John M. Ruiz, PhD

Personal Information
Associate Professor of Clinical Psychology, Department of Psychology
(520) 621-2177

John M. Ruiz, PhD is an associate professor in the Department of Psychology, part of the School of Mind, Brain and Behavior (MBB) within the UA College of Science. Dr. Ruiz' research focuses on psychosocial determinants of cardiovascular disease (CVD) including significant work in racial/ethnic disparities in risk. In addition, he is interested in sociocultural aspects of racial/ethnic health disparities, particularly the epidemiological phenomenon referred to as the Hispanic Health Paradox.

His NIH (NHLBI)-funded research examines relationships between individual level psychosocial factors, social behaviors, and CVD risk with an emphasis on biobehavioral mechanisms including stress-related processes.  In addition, he has expertise in racial/ethnic disparities in CVD risk and focal expertise in Hispanic/Latino populations.  He serves on the editorial boards of several journals (Health Psychology, Annals of Behavioral Medicine, Journal of Behavioral Medicine, Journal of Latina/o Psychology), and is an elected fellow of the Academy of Behavioral Medicine Research (ABMR).  He also serves on the external advisory board for NIH's Science of Behavior Change effort, and is a permanent member of the NIH Behavioral Medicine Interventions and Outcomes (BMIO) study section.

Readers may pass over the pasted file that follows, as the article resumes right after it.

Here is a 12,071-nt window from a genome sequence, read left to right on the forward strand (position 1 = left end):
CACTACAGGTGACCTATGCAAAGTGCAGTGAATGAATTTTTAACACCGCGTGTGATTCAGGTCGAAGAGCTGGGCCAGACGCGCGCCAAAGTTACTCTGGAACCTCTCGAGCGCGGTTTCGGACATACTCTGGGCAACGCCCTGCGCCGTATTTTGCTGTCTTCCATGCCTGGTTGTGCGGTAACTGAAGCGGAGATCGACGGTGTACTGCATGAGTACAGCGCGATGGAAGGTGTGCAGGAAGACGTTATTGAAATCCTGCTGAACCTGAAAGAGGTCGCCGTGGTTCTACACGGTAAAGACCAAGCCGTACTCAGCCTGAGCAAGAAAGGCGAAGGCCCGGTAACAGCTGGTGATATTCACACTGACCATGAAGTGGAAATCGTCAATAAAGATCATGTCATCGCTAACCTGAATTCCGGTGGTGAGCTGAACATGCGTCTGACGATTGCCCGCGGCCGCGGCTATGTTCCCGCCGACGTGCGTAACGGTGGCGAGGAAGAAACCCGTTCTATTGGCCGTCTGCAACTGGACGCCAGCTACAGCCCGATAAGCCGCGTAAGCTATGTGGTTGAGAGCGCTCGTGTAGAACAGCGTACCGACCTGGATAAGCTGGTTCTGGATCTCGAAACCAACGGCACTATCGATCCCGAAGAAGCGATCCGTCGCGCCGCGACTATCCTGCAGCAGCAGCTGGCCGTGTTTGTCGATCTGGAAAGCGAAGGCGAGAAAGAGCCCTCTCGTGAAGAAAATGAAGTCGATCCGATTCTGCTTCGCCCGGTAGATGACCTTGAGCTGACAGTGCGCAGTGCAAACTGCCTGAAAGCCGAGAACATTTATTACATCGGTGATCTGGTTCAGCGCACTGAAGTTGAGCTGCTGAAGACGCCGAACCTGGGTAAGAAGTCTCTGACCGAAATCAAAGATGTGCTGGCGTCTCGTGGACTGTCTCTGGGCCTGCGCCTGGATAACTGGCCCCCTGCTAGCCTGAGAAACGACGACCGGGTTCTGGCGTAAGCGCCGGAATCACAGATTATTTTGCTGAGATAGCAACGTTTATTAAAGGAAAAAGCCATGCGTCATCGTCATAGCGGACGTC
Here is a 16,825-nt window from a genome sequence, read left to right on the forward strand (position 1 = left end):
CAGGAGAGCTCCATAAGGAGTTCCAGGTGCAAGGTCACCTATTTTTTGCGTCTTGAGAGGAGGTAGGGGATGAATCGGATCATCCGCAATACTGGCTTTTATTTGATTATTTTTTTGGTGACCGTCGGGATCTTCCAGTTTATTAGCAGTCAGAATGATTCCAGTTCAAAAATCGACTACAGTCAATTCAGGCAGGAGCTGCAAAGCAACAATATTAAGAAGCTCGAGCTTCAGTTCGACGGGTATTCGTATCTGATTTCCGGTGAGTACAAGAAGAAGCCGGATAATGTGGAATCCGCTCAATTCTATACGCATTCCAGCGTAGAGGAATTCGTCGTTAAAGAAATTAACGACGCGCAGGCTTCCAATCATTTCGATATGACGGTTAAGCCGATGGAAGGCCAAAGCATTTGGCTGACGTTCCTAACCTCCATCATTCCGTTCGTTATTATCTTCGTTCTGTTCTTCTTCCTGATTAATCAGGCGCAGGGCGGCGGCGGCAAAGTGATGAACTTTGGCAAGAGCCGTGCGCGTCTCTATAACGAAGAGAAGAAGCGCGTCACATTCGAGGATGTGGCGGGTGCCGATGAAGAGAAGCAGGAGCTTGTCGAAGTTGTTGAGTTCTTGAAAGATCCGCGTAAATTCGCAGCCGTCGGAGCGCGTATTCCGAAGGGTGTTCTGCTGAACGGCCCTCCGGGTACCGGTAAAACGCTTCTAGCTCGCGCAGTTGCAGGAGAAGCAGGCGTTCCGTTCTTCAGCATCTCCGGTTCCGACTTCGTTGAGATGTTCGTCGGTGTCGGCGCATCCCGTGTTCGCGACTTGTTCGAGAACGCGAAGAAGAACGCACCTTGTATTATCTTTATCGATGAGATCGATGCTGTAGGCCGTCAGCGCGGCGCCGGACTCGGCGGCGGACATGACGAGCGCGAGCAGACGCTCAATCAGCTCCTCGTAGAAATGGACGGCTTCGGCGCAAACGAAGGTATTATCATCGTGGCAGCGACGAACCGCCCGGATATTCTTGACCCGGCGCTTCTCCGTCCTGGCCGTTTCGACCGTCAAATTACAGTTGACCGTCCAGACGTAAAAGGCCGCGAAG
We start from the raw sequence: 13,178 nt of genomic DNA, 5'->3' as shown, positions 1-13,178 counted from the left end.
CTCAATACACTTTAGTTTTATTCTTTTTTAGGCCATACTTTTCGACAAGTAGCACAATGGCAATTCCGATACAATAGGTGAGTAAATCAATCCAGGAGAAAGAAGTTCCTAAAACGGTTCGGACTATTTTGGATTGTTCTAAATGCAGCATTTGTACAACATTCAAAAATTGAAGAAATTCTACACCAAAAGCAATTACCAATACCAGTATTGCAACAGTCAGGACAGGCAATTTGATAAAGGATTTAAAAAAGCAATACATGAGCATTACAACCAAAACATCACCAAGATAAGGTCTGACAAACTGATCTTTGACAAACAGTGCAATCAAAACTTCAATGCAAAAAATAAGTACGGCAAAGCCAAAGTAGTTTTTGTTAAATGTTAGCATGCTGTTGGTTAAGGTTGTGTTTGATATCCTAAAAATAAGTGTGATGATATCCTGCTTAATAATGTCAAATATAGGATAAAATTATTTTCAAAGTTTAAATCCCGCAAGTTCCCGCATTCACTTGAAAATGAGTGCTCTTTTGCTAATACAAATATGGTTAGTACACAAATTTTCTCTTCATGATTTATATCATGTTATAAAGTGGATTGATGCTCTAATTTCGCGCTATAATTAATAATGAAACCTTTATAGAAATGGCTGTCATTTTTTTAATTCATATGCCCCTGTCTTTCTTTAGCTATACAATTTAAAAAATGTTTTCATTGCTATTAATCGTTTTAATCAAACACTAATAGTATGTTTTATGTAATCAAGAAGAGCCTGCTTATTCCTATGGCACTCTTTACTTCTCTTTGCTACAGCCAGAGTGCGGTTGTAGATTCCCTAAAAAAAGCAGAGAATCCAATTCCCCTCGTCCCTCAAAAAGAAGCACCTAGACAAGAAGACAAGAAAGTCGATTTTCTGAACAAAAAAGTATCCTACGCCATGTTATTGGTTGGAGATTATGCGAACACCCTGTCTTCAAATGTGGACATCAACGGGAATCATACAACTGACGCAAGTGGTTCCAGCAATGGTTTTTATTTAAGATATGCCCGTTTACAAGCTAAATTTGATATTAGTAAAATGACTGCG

Dr. Ruiz received his BA in Psychology from the University of California at Santa Barbara.  After earning his MA in Clinical Psychology at the University of Colorado in Colorado Springs, he completed his PhD in Clinical Psychology with Health Specialty at the University of Utah. He completed a Clinical Psychology Internship at Western Psychiatric Institute & Clinics, University of Pittsburgh Medical Center, a Postdoctoral Fellowship in Cardiovascular Behavioral Medicine at the University of Pittsburgh School of Medicine and a NIH/NHLBI R25 "PRIDE" Fellowship - Programs to Increase Diversity Among Individuals Engaged in Health-Related Research.